Q3: Coaches don't want to take away the agressiveness of hitters. But are there some individual hitters who are too aggressive, and swing at too many bad balls who you encourage to harness their aggressiveness a little?

Q4: Harvey has great power, but has always struggled with some extremely high K rates and low BB rates. The latter is surprising to me, since I'd expect pitchers would be especially careful about throwing strikes to such a power threat. So I'd guess pitchers throw him a lot of bad balls, and if he didn't swing at them, I'd expect a lot of walks rather than so few. From your view, what contributes to his unusual K/BB profile? Swinging at too many bad balls? Swinging at too many bad balls in part because he's struggling to read which pitches are going to be in his hitting zone and which will end up outside his strike zone? Swinging so forcefully that once he starts his swing he can't check it, even if he realizes the pitch will be at his eyes or sliding into the dirt?

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Postby craig » Wed Apr 12, 2006 5:34 pm

compliments on Dylan Johnton. When Dylan struck out 24 times in 44 AB last year in Rookie League, I'd have never dreamed he'd be ready to be playing in Peoria this spring. But here he is at Peoria, and off to a fast start. Whatever help you gave him, kudos to the both of you! What kind of adjustments did you help him make?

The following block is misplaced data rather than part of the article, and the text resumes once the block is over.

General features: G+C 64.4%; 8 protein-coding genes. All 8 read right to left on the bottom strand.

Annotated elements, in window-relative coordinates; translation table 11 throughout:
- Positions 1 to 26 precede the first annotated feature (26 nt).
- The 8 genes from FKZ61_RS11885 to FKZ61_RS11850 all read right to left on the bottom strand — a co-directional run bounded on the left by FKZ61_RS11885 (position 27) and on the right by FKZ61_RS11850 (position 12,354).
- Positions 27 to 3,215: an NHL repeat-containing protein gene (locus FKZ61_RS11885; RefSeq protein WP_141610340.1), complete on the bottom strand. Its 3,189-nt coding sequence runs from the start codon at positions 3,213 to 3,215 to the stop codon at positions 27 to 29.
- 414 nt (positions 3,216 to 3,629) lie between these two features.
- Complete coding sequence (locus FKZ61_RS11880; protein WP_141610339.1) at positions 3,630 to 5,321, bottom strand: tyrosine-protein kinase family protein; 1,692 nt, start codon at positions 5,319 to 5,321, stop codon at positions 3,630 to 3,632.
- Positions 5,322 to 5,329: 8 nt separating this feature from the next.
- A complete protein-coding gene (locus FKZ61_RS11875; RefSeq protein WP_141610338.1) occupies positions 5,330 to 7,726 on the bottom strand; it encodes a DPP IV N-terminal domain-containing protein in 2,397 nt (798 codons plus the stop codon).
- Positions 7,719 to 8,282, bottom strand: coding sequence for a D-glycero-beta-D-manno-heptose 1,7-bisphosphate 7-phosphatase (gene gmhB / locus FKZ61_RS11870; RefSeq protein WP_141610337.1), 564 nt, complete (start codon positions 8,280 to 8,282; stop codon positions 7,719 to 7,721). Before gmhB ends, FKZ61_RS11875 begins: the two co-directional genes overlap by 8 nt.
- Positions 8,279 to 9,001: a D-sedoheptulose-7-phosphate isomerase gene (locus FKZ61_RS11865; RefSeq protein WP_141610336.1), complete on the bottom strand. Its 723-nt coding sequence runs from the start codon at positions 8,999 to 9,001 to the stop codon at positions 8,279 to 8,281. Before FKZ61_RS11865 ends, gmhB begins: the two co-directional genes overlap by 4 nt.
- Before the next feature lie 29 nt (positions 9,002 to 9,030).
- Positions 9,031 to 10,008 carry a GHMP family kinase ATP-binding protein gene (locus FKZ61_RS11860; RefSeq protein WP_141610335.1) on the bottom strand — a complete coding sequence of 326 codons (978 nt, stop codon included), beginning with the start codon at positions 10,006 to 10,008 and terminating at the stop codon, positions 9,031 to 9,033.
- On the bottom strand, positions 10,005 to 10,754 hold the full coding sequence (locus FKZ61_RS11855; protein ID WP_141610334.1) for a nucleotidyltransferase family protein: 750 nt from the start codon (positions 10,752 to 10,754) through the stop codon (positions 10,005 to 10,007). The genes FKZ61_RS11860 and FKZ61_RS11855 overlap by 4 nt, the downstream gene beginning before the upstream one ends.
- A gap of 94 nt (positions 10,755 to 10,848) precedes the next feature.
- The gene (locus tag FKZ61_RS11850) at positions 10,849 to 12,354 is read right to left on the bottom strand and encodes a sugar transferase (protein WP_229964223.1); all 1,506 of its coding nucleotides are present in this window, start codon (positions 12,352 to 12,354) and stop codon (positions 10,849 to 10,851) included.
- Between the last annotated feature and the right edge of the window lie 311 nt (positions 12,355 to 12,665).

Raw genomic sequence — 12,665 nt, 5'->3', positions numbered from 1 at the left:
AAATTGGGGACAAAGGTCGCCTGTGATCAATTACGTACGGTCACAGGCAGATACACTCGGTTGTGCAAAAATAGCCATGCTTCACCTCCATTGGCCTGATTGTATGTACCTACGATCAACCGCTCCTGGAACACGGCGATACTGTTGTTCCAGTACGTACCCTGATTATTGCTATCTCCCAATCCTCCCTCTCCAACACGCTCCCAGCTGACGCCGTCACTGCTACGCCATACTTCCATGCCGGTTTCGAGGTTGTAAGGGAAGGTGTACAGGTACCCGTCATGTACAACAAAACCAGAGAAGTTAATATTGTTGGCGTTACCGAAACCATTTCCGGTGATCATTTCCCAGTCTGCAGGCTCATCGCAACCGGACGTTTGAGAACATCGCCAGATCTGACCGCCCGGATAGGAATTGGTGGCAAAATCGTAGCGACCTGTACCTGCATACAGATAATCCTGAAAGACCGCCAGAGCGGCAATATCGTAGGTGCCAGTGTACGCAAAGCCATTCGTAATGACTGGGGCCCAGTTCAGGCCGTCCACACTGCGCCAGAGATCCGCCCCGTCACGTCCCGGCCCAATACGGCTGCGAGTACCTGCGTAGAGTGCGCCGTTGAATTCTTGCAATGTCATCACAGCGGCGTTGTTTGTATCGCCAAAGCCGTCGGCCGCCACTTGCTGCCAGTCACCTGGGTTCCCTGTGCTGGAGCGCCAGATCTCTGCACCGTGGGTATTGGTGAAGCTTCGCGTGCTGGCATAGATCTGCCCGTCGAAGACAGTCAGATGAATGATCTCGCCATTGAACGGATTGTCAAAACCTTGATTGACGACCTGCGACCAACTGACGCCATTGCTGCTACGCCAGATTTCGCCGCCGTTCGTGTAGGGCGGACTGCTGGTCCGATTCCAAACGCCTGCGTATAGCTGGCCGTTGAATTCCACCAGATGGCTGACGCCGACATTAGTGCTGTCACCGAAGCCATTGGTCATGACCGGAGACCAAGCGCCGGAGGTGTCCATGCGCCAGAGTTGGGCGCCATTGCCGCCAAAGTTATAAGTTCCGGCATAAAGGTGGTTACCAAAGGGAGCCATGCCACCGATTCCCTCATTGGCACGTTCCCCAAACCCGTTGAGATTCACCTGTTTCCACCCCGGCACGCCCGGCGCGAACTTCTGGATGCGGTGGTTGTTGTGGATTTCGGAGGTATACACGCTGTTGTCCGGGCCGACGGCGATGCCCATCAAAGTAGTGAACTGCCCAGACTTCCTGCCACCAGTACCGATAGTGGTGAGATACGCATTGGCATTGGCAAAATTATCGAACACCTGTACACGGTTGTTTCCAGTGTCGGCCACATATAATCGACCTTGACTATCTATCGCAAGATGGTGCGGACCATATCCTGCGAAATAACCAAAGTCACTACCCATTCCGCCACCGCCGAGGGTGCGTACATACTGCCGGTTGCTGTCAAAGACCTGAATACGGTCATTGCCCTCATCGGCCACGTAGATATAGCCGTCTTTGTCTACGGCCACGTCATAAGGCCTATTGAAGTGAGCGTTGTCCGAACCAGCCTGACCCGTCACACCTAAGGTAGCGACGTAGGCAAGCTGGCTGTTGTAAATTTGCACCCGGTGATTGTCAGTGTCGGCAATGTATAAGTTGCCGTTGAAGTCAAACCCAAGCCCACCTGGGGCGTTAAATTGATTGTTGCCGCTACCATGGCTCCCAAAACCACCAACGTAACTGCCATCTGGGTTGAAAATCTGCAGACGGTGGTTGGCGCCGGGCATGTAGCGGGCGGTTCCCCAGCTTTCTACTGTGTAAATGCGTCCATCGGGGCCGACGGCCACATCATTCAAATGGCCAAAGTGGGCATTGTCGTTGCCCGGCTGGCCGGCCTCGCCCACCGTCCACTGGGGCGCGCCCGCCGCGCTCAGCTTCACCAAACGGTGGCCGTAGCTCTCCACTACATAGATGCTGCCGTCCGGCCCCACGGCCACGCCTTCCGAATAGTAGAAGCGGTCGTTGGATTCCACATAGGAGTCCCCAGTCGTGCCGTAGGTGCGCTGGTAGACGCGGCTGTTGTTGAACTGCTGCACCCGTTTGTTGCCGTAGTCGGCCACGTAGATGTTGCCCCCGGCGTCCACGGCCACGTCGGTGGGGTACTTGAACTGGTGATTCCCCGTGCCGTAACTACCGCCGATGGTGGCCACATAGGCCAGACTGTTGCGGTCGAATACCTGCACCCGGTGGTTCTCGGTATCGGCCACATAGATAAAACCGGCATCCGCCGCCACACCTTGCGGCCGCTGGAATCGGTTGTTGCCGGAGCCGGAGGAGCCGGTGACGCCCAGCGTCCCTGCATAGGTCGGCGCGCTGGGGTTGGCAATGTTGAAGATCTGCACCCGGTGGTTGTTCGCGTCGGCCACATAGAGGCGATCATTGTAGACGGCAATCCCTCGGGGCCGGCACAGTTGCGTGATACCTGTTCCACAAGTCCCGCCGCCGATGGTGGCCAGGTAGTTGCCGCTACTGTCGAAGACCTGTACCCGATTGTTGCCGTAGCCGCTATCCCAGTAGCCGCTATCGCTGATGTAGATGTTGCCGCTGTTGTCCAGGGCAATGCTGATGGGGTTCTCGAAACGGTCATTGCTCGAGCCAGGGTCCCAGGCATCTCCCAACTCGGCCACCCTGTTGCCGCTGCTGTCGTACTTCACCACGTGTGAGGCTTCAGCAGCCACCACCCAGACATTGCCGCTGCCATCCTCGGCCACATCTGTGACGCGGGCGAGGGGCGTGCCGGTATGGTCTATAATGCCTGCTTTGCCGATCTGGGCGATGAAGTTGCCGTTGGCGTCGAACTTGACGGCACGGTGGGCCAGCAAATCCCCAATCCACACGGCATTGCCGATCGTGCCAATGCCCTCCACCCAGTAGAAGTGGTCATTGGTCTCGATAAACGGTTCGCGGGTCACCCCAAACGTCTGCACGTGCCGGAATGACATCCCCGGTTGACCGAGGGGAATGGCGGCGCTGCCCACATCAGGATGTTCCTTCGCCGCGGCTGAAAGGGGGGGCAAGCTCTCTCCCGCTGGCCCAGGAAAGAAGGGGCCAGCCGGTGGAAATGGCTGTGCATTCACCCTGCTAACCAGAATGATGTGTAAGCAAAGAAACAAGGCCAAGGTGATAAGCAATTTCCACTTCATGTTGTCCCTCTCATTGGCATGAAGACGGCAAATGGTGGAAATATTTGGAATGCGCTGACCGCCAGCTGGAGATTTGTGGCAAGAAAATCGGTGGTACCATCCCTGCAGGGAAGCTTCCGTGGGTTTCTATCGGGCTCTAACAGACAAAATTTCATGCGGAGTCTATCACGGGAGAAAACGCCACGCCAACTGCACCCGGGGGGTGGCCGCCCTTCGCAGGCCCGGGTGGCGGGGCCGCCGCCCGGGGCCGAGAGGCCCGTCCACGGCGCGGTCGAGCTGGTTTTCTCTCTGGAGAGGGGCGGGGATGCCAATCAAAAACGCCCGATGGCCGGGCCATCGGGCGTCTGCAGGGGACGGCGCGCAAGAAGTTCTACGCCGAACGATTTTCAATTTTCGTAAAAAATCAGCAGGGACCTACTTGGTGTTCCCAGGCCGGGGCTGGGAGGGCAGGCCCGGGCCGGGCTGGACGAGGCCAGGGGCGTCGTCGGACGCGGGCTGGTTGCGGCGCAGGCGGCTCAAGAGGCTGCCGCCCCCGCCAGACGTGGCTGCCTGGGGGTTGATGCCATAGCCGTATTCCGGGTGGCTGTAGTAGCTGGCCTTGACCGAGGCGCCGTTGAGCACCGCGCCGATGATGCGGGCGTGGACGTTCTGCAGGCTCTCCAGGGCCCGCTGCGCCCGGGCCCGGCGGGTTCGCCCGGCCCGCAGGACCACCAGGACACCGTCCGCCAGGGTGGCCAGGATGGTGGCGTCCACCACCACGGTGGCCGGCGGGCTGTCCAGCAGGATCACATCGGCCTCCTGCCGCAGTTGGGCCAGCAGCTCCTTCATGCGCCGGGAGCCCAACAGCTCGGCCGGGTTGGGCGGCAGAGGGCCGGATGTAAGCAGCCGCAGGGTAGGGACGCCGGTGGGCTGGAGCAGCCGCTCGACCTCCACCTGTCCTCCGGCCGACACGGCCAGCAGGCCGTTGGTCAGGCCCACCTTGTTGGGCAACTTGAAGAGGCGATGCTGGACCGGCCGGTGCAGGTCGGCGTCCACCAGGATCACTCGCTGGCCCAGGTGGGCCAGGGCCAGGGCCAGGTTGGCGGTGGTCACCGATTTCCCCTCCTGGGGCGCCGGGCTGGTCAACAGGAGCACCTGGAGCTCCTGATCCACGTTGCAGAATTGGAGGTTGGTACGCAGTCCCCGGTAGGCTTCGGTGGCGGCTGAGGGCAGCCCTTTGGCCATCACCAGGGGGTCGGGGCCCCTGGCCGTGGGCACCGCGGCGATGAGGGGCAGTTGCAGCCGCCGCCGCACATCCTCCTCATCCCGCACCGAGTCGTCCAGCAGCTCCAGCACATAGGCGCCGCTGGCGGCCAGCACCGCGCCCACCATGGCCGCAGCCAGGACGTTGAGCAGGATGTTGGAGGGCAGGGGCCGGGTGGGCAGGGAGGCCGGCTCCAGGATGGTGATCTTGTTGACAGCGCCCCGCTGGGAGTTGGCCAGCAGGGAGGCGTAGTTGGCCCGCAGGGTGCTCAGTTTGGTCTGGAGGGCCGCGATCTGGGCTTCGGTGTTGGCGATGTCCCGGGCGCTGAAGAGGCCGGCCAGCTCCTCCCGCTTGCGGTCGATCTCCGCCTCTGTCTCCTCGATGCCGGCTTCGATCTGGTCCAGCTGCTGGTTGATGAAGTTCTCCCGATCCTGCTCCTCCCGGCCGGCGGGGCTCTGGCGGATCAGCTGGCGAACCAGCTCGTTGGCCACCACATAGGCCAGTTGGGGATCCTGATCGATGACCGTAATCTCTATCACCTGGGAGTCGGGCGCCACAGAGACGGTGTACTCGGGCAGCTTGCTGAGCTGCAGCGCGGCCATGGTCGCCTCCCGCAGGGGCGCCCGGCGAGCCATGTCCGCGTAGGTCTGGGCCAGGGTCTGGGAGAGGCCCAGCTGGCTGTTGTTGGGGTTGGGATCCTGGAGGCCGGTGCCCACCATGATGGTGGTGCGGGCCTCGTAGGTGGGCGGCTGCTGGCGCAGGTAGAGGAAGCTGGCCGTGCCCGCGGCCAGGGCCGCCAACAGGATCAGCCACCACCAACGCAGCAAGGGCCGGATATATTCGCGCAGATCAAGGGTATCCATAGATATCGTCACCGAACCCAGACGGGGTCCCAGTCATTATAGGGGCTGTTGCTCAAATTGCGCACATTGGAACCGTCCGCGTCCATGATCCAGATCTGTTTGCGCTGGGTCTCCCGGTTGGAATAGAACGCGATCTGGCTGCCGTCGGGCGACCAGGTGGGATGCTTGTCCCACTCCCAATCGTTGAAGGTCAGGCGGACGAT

Also, Eric Patterson has been very effective, but he does strike out a lot. What do you think causes that, do you think it's correctible or just something bad that comes with the other good things he does?

Thanks much.

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Postby craig » Thu Apr 13, 2006 8:24 am

One last short Q: Cubs have struck gold with position players (especially catchers) who have switched to pitching. (Carlos Marmol; Randy Wells; recently Oscar Bernard...)

Are there any other hitters besides Bernard that you've given over to the pitching side of things this spring?

Thanks!

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Postby Chris » Tue Apr 25, 2006 10:36 pm

UK wrote:
Dave wrote:"arc of the swing"? That could that be what we call 'natural loft' when the game starts. We DEempasize hr's in batting practice and try to get the players to handle the strike zone and use the whole field. You, as a hitter, need to learn HOW to hit 1st, then HOW to drive in runs, and power 'should' come last out of those 3 concepts, but our players want power 1st.